Archive for June, 2010

29
Jun
10

The Vanishing Kingdom

Yesterday evening, I was having a conversation with one of my roommates about Beaver Island, which lay in the north of Lake Michigan. It’s a sizable chunk of land with some interesting history. It was, at one point in the 19th century, home to a kingdom inhabited by a breakaway Latter-Day Saints sect, until the US government facilitated the assassination of its eccentric ruler and the ejection of the Mormon settlers. While mentioning the island to my roommate, I pulled up Google Maps in order to show him where it is. Except it wasn’t there. An entire archipelago, in fact, was missing from the map. Compare the satellite photo to the map and note the difference:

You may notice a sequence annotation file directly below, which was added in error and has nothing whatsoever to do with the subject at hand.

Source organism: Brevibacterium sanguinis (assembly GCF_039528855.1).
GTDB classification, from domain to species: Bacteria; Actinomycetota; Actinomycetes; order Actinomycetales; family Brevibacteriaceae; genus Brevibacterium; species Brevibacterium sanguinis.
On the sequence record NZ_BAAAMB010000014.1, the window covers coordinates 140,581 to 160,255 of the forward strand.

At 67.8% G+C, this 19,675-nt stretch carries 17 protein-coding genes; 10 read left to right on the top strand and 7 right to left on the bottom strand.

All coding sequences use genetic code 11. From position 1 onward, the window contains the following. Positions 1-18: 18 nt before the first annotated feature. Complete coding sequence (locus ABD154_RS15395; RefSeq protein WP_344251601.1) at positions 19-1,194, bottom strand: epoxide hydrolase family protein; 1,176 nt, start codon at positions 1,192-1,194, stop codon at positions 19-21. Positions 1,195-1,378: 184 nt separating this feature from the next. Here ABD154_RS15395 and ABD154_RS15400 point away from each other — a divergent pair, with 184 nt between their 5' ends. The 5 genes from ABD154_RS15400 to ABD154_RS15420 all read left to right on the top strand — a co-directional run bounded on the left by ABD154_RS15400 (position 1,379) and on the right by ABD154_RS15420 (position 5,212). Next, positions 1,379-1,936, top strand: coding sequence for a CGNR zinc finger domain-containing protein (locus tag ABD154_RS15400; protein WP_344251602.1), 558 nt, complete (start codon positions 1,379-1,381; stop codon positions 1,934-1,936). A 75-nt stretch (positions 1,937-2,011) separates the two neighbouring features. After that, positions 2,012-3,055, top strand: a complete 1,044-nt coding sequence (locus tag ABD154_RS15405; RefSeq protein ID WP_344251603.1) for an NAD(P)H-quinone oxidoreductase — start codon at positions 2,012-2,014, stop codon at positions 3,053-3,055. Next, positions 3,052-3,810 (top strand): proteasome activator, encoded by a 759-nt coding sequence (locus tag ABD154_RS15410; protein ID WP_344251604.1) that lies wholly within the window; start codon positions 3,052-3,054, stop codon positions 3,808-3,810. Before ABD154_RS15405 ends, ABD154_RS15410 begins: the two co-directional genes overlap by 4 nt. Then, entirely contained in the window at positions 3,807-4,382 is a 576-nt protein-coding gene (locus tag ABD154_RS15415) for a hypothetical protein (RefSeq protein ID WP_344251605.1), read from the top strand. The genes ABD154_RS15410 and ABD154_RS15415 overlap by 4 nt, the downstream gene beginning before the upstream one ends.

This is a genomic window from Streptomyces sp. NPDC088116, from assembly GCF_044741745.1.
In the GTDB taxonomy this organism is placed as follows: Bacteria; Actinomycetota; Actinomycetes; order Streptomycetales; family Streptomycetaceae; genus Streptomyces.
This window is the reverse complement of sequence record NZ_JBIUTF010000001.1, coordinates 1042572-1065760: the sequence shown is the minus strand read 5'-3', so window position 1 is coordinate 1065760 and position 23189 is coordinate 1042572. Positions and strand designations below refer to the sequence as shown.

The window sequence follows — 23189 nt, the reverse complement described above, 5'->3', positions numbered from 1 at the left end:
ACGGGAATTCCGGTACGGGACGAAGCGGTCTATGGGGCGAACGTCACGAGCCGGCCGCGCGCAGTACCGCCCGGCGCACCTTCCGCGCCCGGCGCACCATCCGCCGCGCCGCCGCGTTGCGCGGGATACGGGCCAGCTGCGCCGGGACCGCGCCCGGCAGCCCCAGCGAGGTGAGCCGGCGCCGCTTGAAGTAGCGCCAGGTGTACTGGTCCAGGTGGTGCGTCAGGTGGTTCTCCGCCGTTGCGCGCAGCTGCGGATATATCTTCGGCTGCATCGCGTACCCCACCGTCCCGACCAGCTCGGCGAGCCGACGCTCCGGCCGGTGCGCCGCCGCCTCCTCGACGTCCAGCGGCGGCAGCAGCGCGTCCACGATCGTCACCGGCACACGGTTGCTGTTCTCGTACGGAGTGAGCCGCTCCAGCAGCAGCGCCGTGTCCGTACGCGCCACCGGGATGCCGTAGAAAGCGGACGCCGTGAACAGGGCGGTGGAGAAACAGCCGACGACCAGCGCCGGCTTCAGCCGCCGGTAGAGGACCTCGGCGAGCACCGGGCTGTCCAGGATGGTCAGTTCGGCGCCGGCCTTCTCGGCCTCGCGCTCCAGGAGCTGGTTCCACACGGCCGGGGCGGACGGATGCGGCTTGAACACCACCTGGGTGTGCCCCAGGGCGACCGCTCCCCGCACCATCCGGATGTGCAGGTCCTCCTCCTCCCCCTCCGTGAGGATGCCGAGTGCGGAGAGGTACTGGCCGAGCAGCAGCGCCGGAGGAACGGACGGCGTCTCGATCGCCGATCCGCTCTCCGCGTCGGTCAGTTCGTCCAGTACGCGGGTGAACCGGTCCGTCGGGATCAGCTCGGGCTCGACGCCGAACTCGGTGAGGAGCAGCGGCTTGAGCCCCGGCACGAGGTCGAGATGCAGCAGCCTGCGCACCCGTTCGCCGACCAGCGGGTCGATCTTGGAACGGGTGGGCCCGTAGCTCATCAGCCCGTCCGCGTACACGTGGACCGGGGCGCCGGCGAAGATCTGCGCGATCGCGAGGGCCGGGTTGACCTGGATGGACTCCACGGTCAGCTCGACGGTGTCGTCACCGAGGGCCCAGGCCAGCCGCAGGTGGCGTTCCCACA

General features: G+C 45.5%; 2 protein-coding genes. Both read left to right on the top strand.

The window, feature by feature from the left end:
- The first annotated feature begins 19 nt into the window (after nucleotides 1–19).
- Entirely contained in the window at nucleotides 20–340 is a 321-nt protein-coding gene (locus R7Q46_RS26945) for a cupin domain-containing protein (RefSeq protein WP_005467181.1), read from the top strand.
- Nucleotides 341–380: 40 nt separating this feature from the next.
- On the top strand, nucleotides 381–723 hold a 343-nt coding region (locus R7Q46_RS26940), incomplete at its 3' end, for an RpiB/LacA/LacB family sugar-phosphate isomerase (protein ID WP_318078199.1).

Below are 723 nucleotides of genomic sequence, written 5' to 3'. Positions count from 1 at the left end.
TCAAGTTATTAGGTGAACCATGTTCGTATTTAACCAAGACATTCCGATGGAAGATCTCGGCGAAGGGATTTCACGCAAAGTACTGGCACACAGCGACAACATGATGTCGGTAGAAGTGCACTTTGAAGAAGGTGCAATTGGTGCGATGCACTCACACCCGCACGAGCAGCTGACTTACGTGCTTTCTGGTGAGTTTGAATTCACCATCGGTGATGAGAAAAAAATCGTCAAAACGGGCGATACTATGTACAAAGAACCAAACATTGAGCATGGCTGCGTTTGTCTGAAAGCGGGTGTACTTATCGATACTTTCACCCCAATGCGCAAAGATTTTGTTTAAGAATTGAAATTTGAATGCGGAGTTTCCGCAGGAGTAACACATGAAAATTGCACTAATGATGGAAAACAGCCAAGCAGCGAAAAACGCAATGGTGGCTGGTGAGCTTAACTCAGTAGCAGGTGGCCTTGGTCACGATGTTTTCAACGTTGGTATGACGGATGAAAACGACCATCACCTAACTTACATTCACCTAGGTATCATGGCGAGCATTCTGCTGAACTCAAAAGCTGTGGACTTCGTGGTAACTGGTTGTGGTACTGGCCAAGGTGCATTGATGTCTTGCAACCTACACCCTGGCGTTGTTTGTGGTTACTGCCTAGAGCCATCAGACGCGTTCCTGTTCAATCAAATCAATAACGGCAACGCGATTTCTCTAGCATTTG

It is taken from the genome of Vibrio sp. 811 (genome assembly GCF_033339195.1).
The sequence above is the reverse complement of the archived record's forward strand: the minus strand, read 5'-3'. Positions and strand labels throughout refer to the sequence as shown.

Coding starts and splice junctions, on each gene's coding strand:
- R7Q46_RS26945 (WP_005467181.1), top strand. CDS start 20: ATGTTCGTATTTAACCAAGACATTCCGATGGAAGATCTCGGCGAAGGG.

Screenshots from Google Maps, 6/29/10

Perhaps more amusing is the fact that, when you zoom in sufficiently, the road network for Beaver Island (which has a population of about 650, according to Census estimates) still appears.

Screenshot from Google Maps, 6/29/10

Now, I don’t know how the sausage is made over at Google, but I’m guessing it’s a mostly automated process, given the magnitude of their undertaking. And this is what happens when you let computers keep running with insufficient oversight. This is not exactly a tiny island — it’s 55 square miles, and given how large of a scale Google lets you zoom in to, it’s not something that should be left off. Whatever algorithm they’ve used to generalize their data, it’s in need of tweaking. It’s leaving some smaller islands, but eliminating larger ones. Note the smaller Manitou Islands in the south of the first images above, marked as Sleeping Bear Dunes National Lakeshore. Despite being uninhabited and smaller than Beaver Island, they made it on the map. One of them is rather terribly distorted, however — the polygon is way too simplified for the scale.